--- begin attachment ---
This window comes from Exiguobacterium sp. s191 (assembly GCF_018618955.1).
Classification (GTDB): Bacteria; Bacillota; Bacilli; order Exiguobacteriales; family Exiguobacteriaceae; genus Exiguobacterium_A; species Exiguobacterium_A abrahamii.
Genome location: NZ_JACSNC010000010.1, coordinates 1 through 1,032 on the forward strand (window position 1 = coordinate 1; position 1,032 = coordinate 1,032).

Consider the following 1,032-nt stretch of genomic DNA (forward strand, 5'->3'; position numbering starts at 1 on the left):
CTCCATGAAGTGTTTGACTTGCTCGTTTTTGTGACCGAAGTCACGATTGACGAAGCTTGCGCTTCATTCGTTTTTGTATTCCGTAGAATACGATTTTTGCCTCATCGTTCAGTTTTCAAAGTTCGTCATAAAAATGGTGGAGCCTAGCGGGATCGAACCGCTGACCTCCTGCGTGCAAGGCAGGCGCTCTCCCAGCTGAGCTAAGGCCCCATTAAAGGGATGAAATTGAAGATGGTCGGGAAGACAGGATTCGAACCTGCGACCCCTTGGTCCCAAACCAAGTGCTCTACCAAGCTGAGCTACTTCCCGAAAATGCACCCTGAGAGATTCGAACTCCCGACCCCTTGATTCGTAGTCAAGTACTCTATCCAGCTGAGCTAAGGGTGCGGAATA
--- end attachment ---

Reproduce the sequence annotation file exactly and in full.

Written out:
This window comes from Exiguobacterium sp. s191 (assembly GCF_018618955.1).
Classification (GTDB): Bacteria; Bacillota; Bacilli; order Exiguobacteriales; family Exiguobacteriaceae; genus Exiguobacterium_A; species Exiguobacterium_A abrahamii.
Genome location: NZ_JACSNC010000010.1, coordinates 1 through 1,032 on the forward strand (window position 1 = coordinate 1; position 1,032 = coordinate 1,032).

Consider the following 1,032-nt stretch of genomic DNA (forward strand, 5'->3'; position numbering starts at 1 on the left):
CTCCATGAAGTGTTTGACTTGCTCGTTTTTGTGACCGAAGTCACGATTGACGAAGCTTGCGCTTCATTCGTTTTTGTATTCCGTAGAATACGATTTTTGCCTCATCGTTCAGTTTTCAAAGTTCGTCATAAAAATGGTGGAGCCTAGCGGGATCGAACCGCTGACCTCCTGCGTGCAAGGCAGGCGCTCTCCCAGCTGAGCTAAGGCCCCATTAAAGGGATGAAATTGAAGATGGTCGGGAAGACAGGATTCGAACCTGCGACCCCTTGGTCCCAAACCAAGTGCTCTACCAAGCTGAGCTACTTCCCGAAAATGCACCCTGAGAGATTCGAACTCCCGACCCCTTGATTCGTAGTCAAGTACTCTATCCAGCTGAGCTAAGGGTGCGGAATA